What is Worldschooling?

Information and Resources for Parents 


The definition of Worldschooling is as broad as it is magical.

Imagine that the entire world is a learning opportunity, I do not say classroom because classrooms are confining, and the world is exactly the opposite.

Worldschooling can be defined as “Learning from the World”, but how each worldschooling family does it can be different in many ways. The possibilities are almost endless, as long as the idea is the same; The kids and ultimately the parents will learn from living, from interacting with the world around them, be it their backyard, their town, their city, their country or the entire planet.

The parents educate their kids on the road, in any way they find fits their family best.

Come along and discover the kinds of families that Worldschool, and maybe you will be inspired to do the same with your kids. The main idea is to be open to all possibilities, find the learning edge for every experience and keep your eyes and heart open to discover the world around you.

Digital Nomads

If you don’t know what a Digital Nomad is, it is a term that defines the people that work remotely, mainly on their computer or smartphone, keeping Travel Blogs, writing freelance articles, doing reviews and even doing Virtual Assistant jobs for other companies.

There are worldschooling families with Digital Nomad parents, the kids are unschooled while traveling, taking in the different cultures and taking part in local activities and customs. The kids learn as they go and at their own pace, what they learn is what they see, what they experience.

Another worldschooling approach might be a similar family with Digital Nomad parents but the kids are Homeschooled, meaning they follow an academic Curriculum as they travel. These kids are also worldschooled because they are also experiencing the customs and local life in the different places they visit and at the same time, keeping up with a curriculum from their home country (or sometimes another)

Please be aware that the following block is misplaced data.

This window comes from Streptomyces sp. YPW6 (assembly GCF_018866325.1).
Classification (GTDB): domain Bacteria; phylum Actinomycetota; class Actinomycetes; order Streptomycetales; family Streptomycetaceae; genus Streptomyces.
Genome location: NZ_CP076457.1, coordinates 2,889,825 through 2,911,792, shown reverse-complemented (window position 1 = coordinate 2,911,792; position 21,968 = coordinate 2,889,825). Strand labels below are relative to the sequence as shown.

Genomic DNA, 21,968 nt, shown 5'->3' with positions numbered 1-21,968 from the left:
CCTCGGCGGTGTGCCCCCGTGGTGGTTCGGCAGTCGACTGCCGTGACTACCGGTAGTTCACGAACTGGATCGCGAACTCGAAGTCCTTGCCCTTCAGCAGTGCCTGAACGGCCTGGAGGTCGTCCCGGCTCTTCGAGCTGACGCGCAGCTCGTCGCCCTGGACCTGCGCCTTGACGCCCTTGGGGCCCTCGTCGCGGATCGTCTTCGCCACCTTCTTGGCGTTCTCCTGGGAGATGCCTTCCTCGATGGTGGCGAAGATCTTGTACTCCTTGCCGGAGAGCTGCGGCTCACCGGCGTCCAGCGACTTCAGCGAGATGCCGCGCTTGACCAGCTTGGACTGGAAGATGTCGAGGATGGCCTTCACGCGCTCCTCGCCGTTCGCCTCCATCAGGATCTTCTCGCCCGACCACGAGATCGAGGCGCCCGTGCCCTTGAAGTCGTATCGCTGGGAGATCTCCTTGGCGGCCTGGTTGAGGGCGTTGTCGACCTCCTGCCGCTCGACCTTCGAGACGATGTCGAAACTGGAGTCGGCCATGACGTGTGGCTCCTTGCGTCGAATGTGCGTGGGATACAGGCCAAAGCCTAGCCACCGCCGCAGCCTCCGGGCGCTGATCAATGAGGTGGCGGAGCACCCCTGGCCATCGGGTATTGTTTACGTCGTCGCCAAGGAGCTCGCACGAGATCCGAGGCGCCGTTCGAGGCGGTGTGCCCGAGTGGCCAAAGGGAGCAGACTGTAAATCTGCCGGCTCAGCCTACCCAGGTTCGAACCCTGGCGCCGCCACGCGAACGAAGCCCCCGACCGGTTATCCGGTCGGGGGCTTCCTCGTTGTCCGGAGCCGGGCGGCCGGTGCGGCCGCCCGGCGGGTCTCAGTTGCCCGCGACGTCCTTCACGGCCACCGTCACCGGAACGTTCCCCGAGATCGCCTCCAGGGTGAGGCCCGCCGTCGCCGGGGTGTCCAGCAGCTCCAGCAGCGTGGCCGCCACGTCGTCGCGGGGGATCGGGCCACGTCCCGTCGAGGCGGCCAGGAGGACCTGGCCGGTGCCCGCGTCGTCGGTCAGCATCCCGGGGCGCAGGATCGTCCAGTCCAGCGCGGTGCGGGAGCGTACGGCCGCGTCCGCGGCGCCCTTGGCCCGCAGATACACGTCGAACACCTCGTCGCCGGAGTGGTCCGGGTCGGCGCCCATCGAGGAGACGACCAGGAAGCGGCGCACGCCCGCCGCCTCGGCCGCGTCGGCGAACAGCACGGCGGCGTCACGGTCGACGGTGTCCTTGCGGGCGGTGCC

Slow Travel and Expatriation

What is Slow Travel? Well, it pretty much explains itself; it’s traveling slowly, taking your time in each place you visit. It can be a week in one city, a month, maybe even a year or two and taking your time to travel around the area on your own terms, like renting a car and making your own itineraries. Slow Travel also has many possibilities, just like Worldschooling. That is why they fit so well together. Digital Nomads are sometimes Slow Traveleres, but not always.

Expats are families that move abroad for work or study, sometimes just on a break (with lots of savings to keep them afloat). Some expats are stationary and some are Slow Travelers. Expat worldschooling families can homeschool, unschool and even do regular school.

This is where our family fits in, We are an Expat Family that Slow Travels around Bali and the surrounding areas. Our kids go to a regular school for four hours a day because it helps them greatly with their English and me with my writing (and cooking, and cleaning, and gardening and sometimes doing art).


At Home

A Worldschooling family can even be based in their home country and not travel very far. A family doesn’t have to travel to the other side of the world to experience something new, it can be the next town over, the country right next door, it can even be a new city they have never been to. Also we cannot forget that the world is literally at our fingertips with the internet and everything is accessible. (Unfortunately also the not so good stuff)

Teaching kids about the world, other cultures, other languages can be done with books, music, movies, activities, museum outings, eating at restaurants that serve food from different countries, even visiting areas like Chinatown or Little India. Really most cities have a Chinatown and a Little India. Immigrants tend to make neighborhoods their own, to feel at home; these are great places to visit and experience when you are Worldschooling from home.